“What influenced Hitchcock the most in Babelsberg is the level of preparation that the major studio was capable of, and due to this approach, the kind of camera movement and composite shots that became possible,” says Will Schmenner, curator of the exhibition “Casting a Shadow. Creating the Alfred Hitchcock Film”, that ran in 2009 in Berlin. And indeed, his 1944 Lifeboat, an “enclosed” survival drama shot in a huge studio tank, is a prime example. Before shooting, Hitchcock meticulously planned all of the scenes using a miniature boat. The camera itself is in the boat, giving the audience the impression of being trapped. In Rope (1948), another huis-clos, the characters are waiting for a guest whose corpse is actually under the buffet.
All camera movements had been carefully thought out and numbered. The numbers were then placed on the ground, and the cameraman only had to follow them. At the time, the maximum recording time was 10 minutes, but Hitchcock arranged the transitions so that the action appeared to flow continuously, in real time.
Outside the studio, Hitchcock enjoyed life in Berlin. He frequented the theatre, even when his German was shaky. At the time, quality was at the forefront in the expressionist creations of the Deutsches Theater, the Schauspielhaus and the Volksbühne. As he delved into German culture, he read the Grimm Brothers’ fairy tales and classics like The Nutcracker by E.T.A. Hoffmann and Puss in Boots by Ludwig Tieck. According to Spoto, the monstrous fairgrounds of Hoffmann’s tales – places where nightmares become real and madness erupts – particularly inspired Hitchcock’s films. Traces can be found in his famous Mr. and Mrs. Smith (1941): the main characters, on a funfair ride, are prone to dizziness as they ascend into the sky. Eventually, they find themselves stuck on the carousel, trapped with each other in the rain. In later years, Hoffmann’s tales, in German and English, featured prominently on the shelves of Hitchcock’s London library.
By January 1926, Hitchcock had made his first films as a director with Emelka Studios in Munich. They are also the two last films he shot in Germany: The Pleasure Garden and The Mountain Eagle. The latter is now lost and on the top of the British Film Institute’s “Most wanted list” – even if Hitchcock himself reportedly considered it “awful”. Back in London in May 1926, Hitchcock began directing his first British movie, The Lodger, inspired by the story of Jack the Ripper. Al- ready, the Berlin influence is visible: to solve some lighting problems in cramped rooms, he employs techniques he saw used by the Germans to get their cameras up and down the stairs, hanging them on travelling rails or an overhanging scaffolding if necessary.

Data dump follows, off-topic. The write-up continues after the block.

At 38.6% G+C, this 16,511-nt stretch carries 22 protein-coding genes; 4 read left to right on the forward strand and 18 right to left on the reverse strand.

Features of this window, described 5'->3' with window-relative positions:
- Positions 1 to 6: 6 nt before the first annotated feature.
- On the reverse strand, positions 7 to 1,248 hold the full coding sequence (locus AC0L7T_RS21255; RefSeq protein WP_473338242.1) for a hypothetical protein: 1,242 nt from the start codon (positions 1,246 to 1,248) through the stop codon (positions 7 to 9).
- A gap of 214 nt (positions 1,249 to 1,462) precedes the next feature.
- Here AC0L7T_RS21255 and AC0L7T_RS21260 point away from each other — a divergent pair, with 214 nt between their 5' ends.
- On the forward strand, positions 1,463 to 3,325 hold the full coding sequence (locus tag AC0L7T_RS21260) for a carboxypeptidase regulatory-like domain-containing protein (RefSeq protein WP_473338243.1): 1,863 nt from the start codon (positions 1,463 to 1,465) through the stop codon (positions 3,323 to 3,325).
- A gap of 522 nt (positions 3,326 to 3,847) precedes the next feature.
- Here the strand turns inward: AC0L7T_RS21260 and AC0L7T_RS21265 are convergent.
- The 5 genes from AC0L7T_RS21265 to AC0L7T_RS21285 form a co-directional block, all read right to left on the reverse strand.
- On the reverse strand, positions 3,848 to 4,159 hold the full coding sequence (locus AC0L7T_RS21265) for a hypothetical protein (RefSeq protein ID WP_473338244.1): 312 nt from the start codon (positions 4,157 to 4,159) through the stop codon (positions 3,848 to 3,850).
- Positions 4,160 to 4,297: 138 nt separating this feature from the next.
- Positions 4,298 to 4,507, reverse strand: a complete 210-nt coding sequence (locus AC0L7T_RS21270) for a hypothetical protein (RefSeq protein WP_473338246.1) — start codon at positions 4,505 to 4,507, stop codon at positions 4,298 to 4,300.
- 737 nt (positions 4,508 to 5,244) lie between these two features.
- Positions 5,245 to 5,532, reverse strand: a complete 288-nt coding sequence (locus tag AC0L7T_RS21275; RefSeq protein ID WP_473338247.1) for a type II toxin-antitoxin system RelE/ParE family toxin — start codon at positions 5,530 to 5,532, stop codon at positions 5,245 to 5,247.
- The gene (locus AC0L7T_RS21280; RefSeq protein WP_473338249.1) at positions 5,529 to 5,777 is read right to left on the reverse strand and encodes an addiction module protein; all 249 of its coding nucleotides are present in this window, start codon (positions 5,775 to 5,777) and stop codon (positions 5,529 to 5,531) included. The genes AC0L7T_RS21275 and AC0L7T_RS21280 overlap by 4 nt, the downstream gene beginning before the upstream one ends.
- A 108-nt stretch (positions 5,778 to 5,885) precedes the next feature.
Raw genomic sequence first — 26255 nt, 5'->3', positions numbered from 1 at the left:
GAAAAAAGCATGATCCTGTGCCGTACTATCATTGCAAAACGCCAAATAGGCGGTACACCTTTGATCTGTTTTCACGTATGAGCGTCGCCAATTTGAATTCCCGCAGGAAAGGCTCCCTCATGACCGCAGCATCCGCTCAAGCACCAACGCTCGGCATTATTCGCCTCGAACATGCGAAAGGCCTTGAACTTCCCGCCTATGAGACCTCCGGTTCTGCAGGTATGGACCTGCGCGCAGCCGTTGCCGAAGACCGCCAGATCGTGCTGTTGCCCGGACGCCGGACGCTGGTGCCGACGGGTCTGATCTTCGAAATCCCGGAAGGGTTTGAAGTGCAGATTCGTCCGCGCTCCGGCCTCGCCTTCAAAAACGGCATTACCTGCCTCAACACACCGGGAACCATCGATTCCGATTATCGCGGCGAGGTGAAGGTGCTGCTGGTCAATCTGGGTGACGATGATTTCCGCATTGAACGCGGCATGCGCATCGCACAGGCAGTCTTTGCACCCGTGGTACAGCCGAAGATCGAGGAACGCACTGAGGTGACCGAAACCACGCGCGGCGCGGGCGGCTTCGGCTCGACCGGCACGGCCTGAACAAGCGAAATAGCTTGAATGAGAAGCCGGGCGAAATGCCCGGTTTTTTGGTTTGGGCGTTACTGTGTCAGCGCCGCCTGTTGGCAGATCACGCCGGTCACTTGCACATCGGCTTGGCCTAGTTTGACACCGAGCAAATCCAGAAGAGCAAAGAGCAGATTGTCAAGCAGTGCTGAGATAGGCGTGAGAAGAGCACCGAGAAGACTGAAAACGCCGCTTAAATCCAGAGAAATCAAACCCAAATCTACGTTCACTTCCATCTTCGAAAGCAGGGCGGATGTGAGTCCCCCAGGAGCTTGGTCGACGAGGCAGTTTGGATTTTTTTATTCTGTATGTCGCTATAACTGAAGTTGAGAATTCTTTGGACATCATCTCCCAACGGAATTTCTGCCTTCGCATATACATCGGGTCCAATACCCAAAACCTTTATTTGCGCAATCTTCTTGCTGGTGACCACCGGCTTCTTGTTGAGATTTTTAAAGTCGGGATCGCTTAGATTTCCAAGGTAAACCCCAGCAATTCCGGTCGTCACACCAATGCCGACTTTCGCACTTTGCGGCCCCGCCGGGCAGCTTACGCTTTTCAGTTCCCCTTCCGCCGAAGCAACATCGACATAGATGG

The graduate of Babelsberg
The master of suspense brought more than technique alone back from Germany. Hitchcock admired films like Destiny (“Der Müde Tod”, 1921), a masterpiece by Fritz Lang about a woman desperate to reunite with her dead lover before eventually dying herself. The whole film is about her struggle and bargain with death. “Each shot in the best German postwar cinema has a menacing, anxious, waiting quality, a quality of disequilibrium. And it is precisely this quality that informs the best moments of Hitchcock’s later black-and-white work,” Spoto says. Hitchcock incorporated this quality in Psycho (1960), where the Bates house, an old haunted castle, was like a “kingdom of death”.
According to the film studios in Babelsberg, Hitchcock would have said: “Everything I had to know about filmmaking, I learned in Babelsberg.” Will Schmenner is not fooled: “Hitchcock made these kind of claims more often than you might suspect. Although he was a master of silent film, he learned new things about sound later in his life. Of course, he learned a lot about filmmaking in Babelsberg. But one can’t be disappointed that it wasn’t everything.” Still, even if everyone remembers Bernard Herrmann’s music in the shower scene in Psycho, most of Hitchcock’s films, even today, can be watched without sound, and still be perfectly understood. The influence of his German masters is clearly present in his ability to tell stories through images, and not through “photographs of people talking”.
Ever wondered what Hitchcock sounds like speaking German? Take a trip to Potsdam’s excellent Filmmuseum, just a 45-minute S-Bahn ride from Alexanderplatz, to hear the then-67-year-old Master of Suspense reminisce on his early days at UFA studios, as a guest of German TV programme Frankfurter Stammtisch. The Hessischer Rundfunk talk show from 1966 is on video/audio display as part of the museum’s permanent exhibition.